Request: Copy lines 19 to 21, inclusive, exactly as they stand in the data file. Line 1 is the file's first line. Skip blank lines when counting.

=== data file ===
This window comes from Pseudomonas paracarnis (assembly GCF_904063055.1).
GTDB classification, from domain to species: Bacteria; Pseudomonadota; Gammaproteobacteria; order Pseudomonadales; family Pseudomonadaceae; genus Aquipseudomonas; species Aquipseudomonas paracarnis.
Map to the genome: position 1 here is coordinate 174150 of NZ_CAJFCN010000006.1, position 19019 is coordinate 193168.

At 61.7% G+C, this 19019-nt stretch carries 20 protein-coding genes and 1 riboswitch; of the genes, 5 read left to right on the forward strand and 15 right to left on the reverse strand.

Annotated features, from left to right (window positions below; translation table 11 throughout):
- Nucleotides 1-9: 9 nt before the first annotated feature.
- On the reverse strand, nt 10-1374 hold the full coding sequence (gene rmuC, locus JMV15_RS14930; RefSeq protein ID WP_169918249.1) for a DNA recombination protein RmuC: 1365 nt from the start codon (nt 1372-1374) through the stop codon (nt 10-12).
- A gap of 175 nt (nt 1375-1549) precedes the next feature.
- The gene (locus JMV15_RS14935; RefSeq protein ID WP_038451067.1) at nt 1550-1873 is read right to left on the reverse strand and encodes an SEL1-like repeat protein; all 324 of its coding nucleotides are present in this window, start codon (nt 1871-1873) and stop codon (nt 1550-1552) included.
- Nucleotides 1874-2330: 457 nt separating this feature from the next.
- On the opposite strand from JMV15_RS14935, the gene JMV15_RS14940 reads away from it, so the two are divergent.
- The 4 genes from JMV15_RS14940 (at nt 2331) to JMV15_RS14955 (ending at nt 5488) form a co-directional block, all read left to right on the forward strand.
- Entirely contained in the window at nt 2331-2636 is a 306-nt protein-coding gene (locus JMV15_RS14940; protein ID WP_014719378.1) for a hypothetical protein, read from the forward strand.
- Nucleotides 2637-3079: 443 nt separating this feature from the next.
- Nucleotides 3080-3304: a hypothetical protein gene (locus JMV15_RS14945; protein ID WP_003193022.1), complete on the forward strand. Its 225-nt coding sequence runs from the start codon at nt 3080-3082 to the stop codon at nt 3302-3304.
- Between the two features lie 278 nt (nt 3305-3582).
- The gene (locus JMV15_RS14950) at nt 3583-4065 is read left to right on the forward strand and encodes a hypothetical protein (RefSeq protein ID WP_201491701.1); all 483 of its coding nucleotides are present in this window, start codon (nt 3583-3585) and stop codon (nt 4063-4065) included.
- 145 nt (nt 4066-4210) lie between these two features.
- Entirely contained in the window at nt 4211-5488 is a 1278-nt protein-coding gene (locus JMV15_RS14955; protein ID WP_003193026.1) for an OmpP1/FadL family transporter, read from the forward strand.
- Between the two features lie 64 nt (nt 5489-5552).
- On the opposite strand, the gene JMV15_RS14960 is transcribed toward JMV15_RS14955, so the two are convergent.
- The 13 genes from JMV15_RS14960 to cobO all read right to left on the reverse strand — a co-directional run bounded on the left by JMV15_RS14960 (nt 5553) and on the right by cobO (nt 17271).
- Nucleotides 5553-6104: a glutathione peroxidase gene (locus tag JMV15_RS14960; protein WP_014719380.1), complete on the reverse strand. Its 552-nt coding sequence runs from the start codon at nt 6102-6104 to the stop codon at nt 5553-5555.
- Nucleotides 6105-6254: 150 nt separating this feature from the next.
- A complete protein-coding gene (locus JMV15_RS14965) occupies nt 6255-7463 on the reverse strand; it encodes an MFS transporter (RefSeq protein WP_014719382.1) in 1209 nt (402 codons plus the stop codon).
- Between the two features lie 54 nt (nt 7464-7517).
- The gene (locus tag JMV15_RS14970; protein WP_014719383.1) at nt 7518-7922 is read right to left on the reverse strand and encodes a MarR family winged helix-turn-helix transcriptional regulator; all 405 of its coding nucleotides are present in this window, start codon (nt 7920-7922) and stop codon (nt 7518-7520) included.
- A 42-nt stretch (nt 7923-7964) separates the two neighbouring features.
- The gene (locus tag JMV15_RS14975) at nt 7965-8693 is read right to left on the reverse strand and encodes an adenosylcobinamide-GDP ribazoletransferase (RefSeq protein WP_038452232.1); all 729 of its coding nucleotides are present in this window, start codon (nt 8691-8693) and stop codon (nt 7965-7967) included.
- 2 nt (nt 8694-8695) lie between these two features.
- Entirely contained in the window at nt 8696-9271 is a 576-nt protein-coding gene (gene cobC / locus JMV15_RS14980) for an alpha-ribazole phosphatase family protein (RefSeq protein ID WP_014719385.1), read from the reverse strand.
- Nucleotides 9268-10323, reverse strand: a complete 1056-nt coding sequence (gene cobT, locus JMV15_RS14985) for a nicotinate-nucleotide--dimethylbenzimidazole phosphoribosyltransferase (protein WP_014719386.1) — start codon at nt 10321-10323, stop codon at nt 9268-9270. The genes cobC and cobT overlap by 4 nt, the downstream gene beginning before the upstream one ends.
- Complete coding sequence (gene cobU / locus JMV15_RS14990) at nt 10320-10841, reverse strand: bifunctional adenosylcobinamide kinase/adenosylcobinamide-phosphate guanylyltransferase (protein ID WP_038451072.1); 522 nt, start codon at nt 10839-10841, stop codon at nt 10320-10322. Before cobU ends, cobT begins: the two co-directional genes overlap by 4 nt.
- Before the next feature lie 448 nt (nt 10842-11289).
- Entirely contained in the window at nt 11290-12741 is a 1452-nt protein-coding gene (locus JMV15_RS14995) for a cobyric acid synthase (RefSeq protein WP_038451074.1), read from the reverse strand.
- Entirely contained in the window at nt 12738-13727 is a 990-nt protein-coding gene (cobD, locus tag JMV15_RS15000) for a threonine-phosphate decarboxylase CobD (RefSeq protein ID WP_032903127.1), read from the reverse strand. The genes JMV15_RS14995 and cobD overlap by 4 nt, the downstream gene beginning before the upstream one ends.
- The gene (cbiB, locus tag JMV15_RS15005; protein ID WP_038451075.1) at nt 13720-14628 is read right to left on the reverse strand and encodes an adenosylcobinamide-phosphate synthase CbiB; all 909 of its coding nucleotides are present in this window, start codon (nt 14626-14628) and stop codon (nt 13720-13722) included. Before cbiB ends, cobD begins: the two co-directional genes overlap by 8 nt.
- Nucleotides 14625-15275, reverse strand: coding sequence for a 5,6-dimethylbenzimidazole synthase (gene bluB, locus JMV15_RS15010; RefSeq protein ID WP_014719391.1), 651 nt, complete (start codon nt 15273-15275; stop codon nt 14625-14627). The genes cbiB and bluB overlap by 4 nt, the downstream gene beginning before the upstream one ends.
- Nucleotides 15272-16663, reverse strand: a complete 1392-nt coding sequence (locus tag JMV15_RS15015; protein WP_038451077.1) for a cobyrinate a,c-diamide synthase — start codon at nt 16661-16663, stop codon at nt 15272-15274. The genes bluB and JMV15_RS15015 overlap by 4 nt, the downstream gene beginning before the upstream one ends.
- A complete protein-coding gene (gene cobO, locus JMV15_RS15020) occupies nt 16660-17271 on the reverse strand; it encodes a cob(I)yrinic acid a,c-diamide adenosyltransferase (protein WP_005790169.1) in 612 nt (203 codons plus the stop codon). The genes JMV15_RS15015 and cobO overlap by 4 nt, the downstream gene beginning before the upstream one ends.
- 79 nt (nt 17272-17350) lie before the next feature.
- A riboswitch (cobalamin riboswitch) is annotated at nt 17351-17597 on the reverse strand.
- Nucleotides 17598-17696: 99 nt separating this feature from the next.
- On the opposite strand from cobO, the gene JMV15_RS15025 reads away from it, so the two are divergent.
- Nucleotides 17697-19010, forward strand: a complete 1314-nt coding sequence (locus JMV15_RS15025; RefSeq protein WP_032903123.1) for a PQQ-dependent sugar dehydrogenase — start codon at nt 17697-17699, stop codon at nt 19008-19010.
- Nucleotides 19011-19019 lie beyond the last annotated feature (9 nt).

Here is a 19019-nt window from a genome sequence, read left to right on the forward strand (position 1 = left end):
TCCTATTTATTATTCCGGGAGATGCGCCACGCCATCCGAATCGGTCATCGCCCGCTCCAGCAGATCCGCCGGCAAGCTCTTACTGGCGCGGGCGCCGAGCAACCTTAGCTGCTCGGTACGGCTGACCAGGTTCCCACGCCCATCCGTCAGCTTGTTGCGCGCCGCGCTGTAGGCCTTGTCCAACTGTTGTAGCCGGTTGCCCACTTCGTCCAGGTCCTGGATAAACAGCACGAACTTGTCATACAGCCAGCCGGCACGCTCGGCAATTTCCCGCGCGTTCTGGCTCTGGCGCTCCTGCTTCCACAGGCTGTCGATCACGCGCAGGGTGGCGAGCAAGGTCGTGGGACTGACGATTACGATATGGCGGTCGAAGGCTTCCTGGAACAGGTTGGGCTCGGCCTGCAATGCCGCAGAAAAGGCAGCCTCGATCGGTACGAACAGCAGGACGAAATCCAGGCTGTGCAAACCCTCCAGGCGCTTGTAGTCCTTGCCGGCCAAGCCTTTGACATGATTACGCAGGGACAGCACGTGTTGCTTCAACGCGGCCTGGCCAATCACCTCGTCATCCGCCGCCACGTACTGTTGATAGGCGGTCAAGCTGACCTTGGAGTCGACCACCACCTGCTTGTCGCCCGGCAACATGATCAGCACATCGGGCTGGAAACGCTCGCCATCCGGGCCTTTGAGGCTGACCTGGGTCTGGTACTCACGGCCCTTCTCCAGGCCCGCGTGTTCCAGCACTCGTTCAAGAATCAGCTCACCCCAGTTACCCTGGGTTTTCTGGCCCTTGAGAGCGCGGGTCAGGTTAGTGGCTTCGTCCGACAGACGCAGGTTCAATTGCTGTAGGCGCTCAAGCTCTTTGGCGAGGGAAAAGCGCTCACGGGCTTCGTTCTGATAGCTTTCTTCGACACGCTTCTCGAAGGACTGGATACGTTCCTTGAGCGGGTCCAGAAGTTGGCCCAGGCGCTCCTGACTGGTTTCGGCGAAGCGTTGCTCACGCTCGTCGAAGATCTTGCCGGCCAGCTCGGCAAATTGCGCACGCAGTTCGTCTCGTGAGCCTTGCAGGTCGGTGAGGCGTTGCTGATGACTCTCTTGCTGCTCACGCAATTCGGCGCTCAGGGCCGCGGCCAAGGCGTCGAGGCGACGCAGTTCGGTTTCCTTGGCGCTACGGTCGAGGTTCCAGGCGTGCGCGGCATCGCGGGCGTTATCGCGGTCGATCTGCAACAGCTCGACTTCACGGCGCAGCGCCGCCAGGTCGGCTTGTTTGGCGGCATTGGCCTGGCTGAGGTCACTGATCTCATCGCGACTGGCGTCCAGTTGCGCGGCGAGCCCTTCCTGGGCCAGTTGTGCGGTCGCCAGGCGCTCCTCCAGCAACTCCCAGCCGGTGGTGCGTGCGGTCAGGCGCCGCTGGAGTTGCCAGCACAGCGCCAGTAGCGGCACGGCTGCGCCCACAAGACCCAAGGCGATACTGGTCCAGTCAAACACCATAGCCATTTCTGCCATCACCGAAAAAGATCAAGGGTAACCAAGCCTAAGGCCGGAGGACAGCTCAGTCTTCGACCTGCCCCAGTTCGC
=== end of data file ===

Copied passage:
- Entirely contained in the window at nt 4211-5488 is a 1278-nt protein-coding gene (locus JMV15_RS14955; protein ID WP_003193026.1) for an OmpP1/FadL family transporter, read from the forward strand.
- Between the two features lie 64 nt (nt 5489-5552).
- On the opposite strand, the gene JMV15_RS14960 is transcribed toward JMV15_RS14955, so the two are convergent.